Posted by: Ron Loza | August 19, 2010

Do We Really Need Customer Service?

So many articles are written and so much advice given on the topic of “customer service.” This URL is one such example: There is never a debate as to whether or not a company should provide good customer service but what does that mean?

Consider the author’s point #3: “It’s All About You. Technology has allowed companies to personalize my visit when I go to buy from their web site. When I visit Amazon’s site, they welcome me back by name and suggest things I might want to buy based on what I bought in the past. This is the type of personalization I come to expect when I go to any face to face retail establishment.” The author is suggesting good customer service comes from a computer database. He is happier with shopping online (no personal interaction) than shopping face-to-face. Is he defining customer service or confusing this with convenient shopping?

Forrester Research reported, “In 2009, 154 million people in the U.S. bought something online, or 67 percent of the online population. While $155 billion worth of consumer goods were bought online last year ($25.8 billion in 2000), a far larger portion of offline sales were influenced by online research.” Forrester estimates that $917 billion worth of retail sales last year were “Web-influenced.” It also estimates that online and Web-influenced offline sales combined accounted for 42 percent of total retail sales and that percentage will grow to 53 percent by 2014.

It’s no secret that online buying has taken off and will continue to grow which may be a contradiction in terms of traditional customer service. Back in the 1960’s grocery stores kept tabs (pre-credit cards) and mailed monthly invoices to their customers, gas station attendants greeted each customer, filled the gas tank, checked the tire pressure and oil level, and washed the windshield, walk into most stores and the employees knew about the products they sold. Today it’s a self serve world, we pump our own gas, bag our own groceries, and even handle our own checkout at the cash register and if we want to learn about a product we research it online. How can a company provide a good “service” if they aren’t “servicing” us?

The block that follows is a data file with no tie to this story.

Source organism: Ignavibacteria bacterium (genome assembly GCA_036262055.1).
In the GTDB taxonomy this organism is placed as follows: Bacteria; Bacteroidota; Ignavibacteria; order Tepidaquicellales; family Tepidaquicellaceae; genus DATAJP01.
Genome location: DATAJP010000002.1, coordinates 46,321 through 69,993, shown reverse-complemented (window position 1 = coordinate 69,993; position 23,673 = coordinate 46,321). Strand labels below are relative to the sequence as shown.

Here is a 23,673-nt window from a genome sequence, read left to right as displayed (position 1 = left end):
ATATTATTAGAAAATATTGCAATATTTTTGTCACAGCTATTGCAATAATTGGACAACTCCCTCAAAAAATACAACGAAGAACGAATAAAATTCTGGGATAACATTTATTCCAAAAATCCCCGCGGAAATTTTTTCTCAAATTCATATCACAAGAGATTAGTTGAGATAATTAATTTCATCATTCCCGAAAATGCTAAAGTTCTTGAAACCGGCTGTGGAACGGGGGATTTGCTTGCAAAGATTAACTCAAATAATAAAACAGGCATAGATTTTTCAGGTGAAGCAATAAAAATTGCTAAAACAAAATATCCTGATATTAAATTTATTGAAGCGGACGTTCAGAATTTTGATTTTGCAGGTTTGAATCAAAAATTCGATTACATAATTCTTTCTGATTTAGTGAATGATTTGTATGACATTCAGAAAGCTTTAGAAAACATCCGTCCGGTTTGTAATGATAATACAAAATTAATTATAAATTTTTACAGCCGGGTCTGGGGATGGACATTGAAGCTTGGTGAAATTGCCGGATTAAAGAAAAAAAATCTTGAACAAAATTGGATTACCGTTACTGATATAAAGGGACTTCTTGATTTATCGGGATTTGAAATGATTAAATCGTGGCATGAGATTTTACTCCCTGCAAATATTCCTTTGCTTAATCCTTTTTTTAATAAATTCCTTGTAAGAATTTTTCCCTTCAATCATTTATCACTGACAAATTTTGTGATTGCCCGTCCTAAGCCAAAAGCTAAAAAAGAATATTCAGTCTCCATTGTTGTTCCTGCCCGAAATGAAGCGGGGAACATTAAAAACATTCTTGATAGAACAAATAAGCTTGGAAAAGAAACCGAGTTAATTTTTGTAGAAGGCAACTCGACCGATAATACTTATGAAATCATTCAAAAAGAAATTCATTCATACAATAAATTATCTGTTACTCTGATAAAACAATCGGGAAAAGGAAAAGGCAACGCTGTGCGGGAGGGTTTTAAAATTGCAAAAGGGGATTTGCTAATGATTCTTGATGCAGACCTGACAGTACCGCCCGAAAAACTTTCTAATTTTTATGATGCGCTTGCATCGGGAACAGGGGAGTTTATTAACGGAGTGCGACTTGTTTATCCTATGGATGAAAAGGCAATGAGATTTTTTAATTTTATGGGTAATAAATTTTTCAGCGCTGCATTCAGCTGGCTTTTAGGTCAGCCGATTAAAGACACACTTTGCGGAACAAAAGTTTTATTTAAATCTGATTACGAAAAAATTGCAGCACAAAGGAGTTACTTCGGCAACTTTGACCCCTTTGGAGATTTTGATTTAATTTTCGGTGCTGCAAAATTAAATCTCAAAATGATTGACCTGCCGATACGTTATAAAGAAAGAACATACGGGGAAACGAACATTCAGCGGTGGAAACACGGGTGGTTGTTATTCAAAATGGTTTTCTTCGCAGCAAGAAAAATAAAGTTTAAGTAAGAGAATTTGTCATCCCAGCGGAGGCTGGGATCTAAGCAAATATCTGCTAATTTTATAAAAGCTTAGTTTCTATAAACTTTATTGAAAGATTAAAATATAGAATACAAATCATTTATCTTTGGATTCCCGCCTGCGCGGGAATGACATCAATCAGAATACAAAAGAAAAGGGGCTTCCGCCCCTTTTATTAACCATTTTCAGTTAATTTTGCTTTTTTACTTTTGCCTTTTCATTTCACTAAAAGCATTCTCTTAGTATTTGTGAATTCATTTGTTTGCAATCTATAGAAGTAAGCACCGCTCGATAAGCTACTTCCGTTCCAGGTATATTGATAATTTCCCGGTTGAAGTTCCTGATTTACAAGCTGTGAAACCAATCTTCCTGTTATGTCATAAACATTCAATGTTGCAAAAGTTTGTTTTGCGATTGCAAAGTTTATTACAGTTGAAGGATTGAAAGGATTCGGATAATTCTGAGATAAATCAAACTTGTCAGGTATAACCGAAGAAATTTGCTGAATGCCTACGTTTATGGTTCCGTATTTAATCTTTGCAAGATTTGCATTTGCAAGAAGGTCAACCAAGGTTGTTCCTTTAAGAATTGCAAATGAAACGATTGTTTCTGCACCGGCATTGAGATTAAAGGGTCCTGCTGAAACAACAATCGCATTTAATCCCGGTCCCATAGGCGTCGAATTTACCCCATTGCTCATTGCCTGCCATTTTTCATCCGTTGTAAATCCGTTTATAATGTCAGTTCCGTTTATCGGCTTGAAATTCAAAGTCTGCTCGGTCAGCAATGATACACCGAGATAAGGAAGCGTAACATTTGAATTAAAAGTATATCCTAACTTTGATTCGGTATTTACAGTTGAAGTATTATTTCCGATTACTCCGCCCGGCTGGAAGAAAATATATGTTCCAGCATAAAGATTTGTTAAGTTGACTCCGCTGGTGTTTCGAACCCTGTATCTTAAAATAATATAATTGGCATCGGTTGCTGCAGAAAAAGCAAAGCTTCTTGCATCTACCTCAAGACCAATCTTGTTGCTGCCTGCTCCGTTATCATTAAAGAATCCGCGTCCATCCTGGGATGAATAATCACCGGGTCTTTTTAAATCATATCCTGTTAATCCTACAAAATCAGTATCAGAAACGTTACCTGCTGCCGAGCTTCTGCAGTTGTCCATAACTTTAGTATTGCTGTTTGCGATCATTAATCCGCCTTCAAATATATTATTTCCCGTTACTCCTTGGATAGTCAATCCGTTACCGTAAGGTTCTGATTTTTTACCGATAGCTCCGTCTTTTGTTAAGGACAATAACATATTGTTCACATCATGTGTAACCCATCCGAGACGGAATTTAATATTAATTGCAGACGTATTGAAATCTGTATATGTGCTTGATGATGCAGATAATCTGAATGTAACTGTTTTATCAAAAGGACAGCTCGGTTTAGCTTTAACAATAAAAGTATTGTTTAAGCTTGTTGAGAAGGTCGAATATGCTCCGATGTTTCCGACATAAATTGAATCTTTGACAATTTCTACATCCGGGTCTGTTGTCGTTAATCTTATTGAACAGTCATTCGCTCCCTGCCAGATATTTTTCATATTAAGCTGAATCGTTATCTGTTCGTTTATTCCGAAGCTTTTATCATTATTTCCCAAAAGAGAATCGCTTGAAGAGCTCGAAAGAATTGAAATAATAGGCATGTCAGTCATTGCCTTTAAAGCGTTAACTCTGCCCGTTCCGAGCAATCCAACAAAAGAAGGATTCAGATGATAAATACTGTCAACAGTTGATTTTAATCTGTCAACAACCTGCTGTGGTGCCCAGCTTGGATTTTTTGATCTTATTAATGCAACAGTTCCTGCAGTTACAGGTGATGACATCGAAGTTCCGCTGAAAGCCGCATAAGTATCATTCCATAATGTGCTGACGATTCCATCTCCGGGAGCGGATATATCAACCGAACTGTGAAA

Take for example the trend in frozen yogurt. The new yogurt stores have the consumer serve themselves. They are free to create their personalized product. The employee simply weighs the end product and takes the consumer’s money. The consumer is happy with the experience.

So is “customer service” even relevant anymore? Should companies focus more on convenience, product, and information databases? Isn’t a happy customer the goal?


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